On January 8, police in the Brooklyn neighborhood arrested Hebrew students who had drilled the beginning of a tunnel at Synagogue 770 against the advice of authorities. The episode captured the imagination of conspiracy circles. BRUCE SCHAFF / AP
The scene takes place on January 8, 2024 in Brooklyn, in the “770” synagogue (so called because of its address: 770 Eastern Parkway), one of the most influential in the United States. There were clashes between some believers and the police. The unusual picture went around the world: Orthodox Jews locked behind mattresses in a false partition were being brought out manu militari.
However, the story told by many media outlets, including the Jewish Chronicle and the New York Times, is not unusual. Believers who found the synagogue too small wanted to enlarge it by boring a tunnel to an adjacent annex. The work was carried out without the consent of the rabbinic authorities for whom these walls are sacred. The religious leaders then angrily tried to have the wall sealed. On that famous January 8, the rebels sought refuge inside to block the work before being violently evicted as the targets looked on. The next day, the synagogue's rabbi, Yehuda Krinsky, denounced “the vandalism of young agitators” and thanked the New York police.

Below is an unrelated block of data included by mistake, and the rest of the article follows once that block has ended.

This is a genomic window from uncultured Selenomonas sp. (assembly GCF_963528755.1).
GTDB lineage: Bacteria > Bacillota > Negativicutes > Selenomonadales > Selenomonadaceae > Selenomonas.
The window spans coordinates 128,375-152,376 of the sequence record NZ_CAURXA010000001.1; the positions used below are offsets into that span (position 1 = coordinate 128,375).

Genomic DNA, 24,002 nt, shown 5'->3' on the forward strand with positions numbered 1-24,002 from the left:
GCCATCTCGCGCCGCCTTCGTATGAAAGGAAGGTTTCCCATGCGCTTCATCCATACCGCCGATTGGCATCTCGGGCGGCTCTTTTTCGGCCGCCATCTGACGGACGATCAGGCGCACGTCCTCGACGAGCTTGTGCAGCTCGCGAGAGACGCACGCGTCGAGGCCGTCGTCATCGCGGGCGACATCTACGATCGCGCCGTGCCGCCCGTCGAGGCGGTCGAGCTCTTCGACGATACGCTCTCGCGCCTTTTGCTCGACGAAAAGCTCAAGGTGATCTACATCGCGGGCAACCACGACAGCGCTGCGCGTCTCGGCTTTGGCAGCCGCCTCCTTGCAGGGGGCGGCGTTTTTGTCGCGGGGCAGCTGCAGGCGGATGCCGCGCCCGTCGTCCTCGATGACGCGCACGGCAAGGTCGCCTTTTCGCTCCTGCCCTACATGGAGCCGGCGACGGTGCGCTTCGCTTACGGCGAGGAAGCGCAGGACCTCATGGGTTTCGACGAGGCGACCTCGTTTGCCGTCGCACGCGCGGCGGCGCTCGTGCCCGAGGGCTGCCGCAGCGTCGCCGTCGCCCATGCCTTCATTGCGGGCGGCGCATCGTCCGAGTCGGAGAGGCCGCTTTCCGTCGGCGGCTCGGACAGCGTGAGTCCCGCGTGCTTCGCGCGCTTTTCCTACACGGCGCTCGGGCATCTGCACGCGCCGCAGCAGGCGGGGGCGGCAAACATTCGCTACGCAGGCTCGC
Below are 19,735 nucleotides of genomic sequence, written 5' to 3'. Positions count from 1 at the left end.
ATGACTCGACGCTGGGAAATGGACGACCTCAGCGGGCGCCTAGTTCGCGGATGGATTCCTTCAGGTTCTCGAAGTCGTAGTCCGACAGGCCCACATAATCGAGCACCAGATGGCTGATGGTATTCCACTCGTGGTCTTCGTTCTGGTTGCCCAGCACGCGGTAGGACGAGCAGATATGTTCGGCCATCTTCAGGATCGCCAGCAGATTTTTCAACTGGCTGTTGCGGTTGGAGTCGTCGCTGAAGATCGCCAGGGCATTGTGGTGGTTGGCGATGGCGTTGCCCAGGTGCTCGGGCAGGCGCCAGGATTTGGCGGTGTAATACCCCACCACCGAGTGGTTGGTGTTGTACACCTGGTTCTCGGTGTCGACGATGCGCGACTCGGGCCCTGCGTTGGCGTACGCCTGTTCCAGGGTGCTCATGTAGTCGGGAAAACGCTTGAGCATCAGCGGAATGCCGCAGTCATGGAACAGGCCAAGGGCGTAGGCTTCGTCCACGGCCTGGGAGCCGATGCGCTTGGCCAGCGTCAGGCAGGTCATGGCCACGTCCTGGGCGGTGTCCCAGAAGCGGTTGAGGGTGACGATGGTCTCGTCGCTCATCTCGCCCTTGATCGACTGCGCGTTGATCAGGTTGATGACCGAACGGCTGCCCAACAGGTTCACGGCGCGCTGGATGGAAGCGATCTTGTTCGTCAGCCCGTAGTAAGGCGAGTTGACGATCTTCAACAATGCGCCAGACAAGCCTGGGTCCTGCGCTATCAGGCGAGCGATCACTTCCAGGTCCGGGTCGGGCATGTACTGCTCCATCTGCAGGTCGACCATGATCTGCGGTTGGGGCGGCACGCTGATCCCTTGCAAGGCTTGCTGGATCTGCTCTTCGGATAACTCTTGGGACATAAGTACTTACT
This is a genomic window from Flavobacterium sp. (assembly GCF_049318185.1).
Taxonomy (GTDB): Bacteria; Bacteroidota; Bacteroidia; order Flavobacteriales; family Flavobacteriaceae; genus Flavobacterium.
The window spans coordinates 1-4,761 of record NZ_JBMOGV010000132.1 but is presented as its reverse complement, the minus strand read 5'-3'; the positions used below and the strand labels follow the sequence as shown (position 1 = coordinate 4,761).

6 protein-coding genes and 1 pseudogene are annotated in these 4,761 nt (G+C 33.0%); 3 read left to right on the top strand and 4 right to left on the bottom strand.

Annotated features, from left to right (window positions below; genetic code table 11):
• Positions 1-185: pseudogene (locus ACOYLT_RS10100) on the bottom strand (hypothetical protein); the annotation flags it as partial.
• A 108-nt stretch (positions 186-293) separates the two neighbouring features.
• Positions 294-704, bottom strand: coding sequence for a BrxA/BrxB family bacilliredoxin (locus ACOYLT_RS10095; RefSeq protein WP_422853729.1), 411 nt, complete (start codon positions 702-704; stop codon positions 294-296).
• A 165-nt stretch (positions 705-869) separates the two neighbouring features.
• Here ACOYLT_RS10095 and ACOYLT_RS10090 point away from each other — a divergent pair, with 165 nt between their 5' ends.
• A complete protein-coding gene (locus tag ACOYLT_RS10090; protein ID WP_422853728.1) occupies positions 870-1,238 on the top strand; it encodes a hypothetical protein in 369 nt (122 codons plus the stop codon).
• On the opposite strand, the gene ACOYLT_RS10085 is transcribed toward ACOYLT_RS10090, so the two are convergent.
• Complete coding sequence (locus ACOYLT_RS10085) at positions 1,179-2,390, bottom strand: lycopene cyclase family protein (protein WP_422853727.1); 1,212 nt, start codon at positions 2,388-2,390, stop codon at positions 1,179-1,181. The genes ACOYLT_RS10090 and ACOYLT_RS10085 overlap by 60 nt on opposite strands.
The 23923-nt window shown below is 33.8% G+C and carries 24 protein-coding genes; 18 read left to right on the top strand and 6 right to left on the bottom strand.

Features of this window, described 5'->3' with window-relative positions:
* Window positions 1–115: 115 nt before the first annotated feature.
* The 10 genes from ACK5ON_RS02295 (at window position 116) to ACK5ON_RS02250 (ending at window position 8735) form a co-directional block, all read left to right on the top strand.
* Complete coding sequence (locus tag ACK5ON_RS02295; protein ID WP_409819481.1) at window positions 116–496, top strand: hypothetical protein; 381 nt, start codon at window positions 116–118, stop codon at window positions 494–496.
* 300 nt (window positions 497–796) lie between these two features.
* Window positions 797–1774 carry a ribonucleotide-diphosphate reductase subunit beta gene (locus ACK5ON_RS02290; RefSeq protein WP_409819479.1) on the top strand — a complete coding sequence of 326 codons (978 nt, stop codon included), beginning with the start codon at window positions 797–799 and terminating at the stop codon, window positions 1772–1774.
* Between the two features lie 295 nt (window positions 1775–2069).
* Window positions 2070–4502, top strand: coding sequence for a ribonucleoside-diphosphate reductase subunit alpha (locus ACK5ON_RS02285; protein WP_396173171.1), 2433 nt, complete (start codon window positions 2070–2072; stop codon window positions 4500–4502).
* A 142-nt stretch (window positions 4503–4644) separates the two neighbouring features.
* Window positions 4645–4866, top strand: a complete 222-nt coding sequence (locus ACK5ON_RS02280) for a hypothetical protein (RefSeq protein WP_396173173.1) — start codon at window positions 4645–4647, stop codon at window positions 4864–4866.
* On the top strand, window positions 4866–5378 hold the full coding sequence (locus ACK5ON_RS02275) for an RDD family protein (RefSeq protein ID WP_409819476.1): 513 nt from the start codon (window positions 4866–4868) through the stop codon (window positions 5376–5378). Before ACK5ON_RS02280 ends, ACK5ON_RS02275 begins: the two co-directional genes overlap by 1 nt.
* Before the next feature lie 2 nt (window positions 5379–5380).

Things could have ended there. But images of the fighting quickly made the rounds on conspiracy networks. A stain appears on one of the old, worn mattresses that the students sleep on. Could it be blood? Children's blood? Pedophilic acts perhaps? “The Jews, the tunnels and the children, these are three elements that greatly stimulate the imagination of the complosphere. Taken together, it’s a kind of bingo,” notes Tristan Mendès France, co-host of the “Complorama” podcast, on Franceinfo.
The rumor machine is running. Internet users report that the ten-meter-long tunnel would open “directly opposite” the Children's Museum (which is actually 600 meters away). Manipulative video montages mix images of the synagogue and child trafficking in Latin America. Texas host Alex Jones, Pope of Western Conspiracy, draws a parallel In connection with the Jeffrey Epstein affair, the billionaire is accused of sexually abusing dozens of teenage girls. Within days, a disagreement over the design of a place of worship turned into a complex pedophile myth.
If these stories proliferate so much, it's because they seem familiar to their authors. Since the Trump era, the Complosphere has seen pedophile tunnels everywhere – and for the first time, it finally believes it has proof. As early as April 2020, during the full lockdown, there were rumors that tens of thousands of children were being held captive in the basements of New York. This was followed by variants with connections to other urban subways, for example in Melbourne or Sydney. In 2022, a conspiracy theory claimed that Putin freed 35,000 children trapped underground by bombing Ukraine.
Masonic lodges on the lunar crust
The fascination with Keller is not new. It appears in conspiracy literature from the end of the 18th century, when Abbot Augustin Barruel, looking for someone responsible for the French Revolution, castigated the “enlightened Jacobin Freemasons.” [qui] leave their underground huts.